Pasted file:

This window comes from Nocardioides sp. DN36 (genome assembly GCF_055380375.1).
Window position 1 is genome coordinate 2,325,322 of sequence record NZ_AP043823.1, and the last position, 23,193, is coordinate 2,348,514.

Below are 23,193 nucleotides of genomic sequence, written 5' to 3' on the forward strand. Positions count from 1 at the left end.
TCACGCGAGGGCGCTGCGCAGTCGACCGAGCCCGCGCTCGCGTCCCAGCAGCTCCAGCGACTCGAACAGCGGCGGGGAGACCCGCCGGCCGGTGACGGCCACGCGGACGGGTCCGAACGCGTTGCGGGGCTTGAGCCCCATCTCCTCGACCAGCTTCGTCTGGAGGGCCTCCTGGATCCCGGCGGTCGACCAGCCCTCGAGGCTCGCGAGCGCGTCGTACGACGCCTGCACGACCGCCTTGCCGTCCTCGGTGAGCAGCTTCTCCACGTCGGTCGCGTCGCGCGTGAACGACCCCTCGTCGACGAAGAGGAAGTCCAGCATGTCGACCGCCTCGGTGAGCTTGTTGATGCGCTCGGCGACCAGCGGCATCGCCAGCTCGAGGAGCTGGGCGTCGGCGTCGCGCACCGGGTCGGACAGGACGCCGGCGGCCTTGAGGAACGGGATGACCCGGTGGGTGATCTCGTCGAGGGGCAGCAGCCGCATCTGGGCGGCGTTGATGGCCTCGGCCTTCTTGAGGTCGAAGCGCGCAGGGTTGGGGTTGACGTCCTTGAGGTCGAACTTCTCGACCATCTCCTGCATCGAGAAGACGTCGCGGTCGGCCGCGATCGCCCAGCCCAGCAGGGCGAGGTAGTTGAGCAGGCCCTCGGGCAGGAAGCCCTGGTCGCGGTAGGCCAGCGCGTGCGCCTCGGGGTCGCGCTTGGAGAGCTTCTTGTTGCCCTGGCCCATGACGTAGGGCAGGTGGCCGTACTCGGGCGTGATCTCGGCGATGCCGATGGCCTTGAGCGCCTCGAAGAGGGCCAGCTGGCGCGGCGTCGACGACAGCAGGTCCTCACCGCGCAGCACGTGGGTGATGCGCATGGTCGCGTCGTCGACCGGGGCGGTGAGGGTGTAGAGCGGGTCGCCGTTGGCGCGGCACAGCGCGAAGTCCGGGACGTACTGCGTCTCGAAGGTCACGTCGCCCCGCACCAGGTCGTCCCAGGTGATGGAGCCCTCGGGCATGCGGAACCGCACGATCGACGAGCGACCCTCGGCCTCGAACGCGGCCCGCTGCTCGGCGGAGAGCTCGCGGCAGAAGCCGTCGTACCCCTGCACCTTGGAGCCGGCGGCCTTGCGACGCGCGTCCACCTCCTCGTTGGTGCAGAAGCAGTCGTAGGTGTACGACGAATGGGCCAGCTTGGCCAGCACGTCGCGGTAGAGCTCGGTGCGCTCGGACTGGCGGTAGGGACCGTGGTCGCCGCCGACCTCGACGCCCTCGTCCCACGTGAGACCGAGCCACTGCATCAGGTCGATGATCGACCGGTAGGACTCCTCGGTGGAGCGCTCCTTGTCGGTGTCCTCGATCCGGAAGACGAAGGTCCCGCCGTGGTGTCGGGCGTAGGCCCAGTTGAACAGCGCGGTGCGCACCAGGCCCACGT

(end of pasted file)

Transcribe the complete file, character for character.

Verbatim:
This window comes from Nocardioides sp. DN36 (genome assembly GCF_055380375.1).
Window position 1 is genome coordinate 2,325,322 of sequence record NZ_AP043823.1, and the last position, 23,193, is coordinate 2,348,514.

Below are 23,193 nucleotides of genomic sequence, written 5' to 3' on the forward strand. Positions count from 1 at the left end.
TCACGCGAGGGCGCTGCGCAGTCGACCGAGCCCGCGCTCGCGTCCCAGCAGCTCCAGCGACTCGAACAGCGGCGGGGAGACCCGCCGGCCGGTGACGGCCACGCGGACGGGTCCGAACGCGTTGCGGGGCTTGAGCCCCATCTCCTCGACCAGCTTCGTCTGGAGGGCCTCCTGGATCCCGGCGGTCGACCAGCCCTCGAGGCTCGCGAGCGCGTCGTACGACGCCTGCACGACCGCCTTGCCGTCCTCGGTGAGCAGCTTCTCCACGTCGGTCGCGTCGCGCGTGAACGACCCCTCGTCGACGAAGAGGAAGTCCAGCATGTCGACCGCCTCGGTGAGCTTGTTGATGCGCTCGGCGACCAGCGGCATCGCCAGCTCGAGGAGCTGGGCGTCGGCGTCGCGCACCGGGTCGGACAGGACGCCGGCGGCCTTGAGGAACGGGATGACCCGGTGGGTGATCTCGTCGAGGGGCAGCAGCCGCATCTGGGCGGCGTTGATGGCCTCGGCCTTCTTGAGGTCGAAGCGCGCAGGGTTGGGGTTGACGTCCTTGAGGTCGAACTTCTCGACCATCTCCTGCATCGAGAAGACGTCGCGGTCGGCCGCGATCGCCCAGCCCAGCAGGGCGAGGTAGTTGAGCAGGCCCTCGGGCAGGAAGCCCTGGTCGCGGTAGGCCAGCGCGTGCGCCTCGGGGTCGCGCTTGGAGAGCTTCTTGTTGCCCTGGCCCATGACGTAGGGCAGGTGGCCGTACTCGGGCGTGATCTCGGCGATGCCGATGGCCTTGAGCGCCTCGAAGAGGGCCAGCTGGCGCGGCGTCGACGACAGCAGGTCCTCACCGCGCAGCACGTGGGTGATGCGCATGGTCGCGTCGTCGACCGGGGCGGTGAGGGTGTAGAGCGGGTCGCCGTTGGCGCGGCACAGCGCGAAGTCCGGGACGTACTGCGTCTCGAAGGTCACGTCGCCCCGCACCAGGTCGTCCCAGGTGATGGAGCCCTCGGGCATGCGGAACCGCACGATCGACGAGCGACCCTCGGCCTCGAACGCGGCCCGCTGCTCGGCGGAGAGCTCGCGGCAGAAGCCGTCGTACCCCTGCACCTTGGAGCCGGCGGCCTTGCGACGCGCGTCCACCTCCTCGTTGGTGCAGAAGCAGTCGTAGGTGTACGACGAATGGGCCAGCTTGGCCAGCACGTCGCGGTAGAGCTCGGTGCGCTCGGACTGGCGGTAGGGACCGTGGTCGCCGCCGACCTCGACGCCCTCGTCCCACGTGAGACCGAGCCACTGCATCAGGTCGATGATCGACCGGTAGGACTCCTCGGTGGAGCGCTCCTTGTCGGTGTCCTCGATCCGGAAGACGAAGGTCCCGCCGTGGTGTCGGGCGTAGGCCCAGTTGAACAGCGCGGTGCGCACCAGGCCCACGT